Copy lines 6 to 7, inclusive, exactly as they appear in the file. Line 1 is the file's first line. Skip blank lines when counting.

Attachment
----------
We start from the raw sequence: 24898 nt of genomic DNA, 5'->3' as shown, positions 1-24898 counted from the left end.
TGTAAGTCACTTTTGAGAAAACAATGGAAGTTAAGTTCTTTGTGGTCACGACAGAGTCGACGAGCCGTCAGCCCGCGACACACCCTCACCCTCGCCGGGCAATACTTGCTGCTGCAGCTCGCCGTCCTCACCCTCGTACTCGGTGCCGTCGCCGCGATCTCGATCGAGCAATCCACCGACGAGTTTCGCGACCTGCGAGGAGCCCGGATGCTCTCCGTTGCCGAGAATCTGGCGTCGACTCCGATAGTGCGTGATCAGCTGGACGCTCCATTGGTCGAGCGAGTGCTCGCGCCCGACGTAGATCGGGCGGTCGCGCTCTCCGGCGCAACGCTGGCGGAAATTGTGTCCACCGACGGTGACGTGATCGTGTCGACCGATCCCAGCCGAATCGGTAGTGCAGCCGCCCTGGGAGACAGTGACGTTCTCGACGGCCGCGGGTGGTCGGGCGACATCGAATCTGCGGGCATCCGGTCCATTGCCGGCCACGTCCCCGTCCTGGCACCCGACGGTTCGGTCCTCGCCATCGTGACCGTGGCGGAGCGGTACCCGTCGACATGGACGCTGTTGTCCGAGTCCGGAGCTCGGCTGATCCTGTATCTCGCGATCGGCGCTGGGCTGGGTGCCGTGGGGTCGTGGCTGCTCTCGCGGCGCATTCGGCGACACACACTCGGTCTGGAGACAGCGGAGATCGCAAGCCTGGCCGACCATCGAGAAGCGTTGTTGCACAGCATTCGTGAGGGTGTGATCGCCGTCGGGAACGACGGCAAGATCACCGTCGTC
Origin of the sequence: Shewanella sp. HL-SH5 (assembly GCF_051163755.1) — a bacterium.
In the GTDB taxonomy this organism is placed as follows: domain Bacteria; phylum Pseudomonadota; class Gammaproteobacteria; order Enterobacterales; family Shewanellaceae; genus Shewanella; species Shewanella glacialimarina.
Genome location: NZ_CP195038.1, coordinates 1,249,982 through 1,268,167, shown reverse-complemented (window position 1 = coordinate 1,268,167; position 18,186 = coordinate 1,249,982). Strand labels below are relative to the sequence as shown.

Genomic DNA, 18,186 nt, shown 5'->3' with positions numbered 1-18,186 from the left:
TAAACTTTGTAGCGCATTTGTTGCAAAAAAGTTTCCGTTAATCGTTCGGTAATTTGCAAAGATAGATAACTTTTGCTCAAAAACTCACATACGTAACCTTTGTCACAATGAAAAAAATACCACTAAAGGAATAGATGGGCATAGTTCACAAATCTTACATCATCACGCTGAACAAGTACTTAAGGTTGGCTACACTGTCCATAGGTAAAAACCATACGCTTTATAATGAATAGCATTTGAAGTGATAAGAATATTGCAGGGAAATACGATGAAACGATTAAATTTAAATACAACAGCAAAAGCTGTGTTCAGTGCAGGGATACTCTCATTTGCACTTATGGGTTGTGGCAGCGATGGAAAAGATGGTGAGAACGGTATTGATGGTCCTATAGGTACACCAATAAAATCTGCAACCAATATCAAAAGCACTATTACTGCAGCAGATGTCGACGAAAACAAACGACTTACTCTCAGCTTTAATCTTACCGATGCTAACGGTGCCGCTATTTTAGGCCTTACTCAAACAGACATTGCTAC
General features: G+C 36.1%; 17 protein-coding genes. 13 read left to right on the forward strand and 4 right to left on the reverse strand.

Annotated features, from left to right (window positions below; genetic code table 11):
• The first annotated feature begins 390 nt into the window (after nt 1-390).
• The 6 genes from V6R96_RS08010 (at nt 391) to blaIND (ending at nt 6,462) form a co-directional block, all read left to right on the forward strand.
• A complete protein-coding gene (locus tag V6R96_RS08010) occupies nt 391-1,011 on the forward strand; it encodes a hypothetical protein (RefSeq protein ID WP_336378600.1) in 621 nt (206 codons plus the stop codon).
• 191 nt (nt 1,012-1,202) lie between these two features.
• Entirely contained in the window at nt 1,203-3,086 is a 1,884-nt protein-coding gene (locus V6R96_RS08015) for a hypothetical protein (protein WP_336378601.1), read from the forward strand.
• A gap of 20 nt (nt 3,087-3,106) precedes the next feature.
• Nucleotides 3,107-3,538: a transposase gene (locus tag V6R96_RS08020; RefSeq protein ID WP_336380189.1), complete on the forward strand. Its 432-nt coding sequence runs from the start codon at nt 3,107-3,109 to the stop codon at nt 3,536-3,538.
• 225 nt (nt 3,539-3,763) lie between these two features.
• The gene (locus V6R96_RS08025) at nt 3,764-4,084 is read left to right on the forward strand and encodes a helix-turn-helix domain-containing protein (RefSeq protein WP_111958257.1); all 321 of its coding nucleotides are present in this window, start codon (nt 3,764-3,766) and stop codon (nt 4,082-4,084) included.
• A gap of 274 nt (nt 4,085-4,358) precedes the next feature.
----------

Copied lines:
Genomic DNA, 18,186 nt, shown 5'->3' with positions numbered 1-18,186 from the left:
TAAACTTTGTAGCGCATTTGTTGCAAAAAAGTTTCCGTTAATCGTTCGGTAATTTGCAAAGATAGATAACTTTTGCTCAAAAACTCACATACGTAACCTTTGTCACAATGAAAAAAATACCACTAAAGGAATAGATGGGCATAGTTCACAAATCTTACATCATCACGCTGAACAAGTACTTAAGGTTGGCTACACTGTCCATAGGTAAAAACCATACGCTTTATAATGAATAGCATTTGAAGTGATAAGAATATTGCAGGGAAATACGATGAAACGATTAAATTTAAATACAACAGCAAAAGCTGTGTTCAGTGCAGGGATACTCTCATTTGCACTTATGGGTTGTGGCAGCGATGGAAAAGATGGTGAGAACGGTATTGATGGTCCTATAGGTACACCAATAAAATCTGCAACCAATATCAAAAGCACTATTACTGCAGCAGATGTCGACGAAAACAAACGACTTACTCTCAGCTTTAATCTTACCGATGCTAACGGTGCCGCTATTTTAGGCCTTACTCAAACAGACATTGCTAC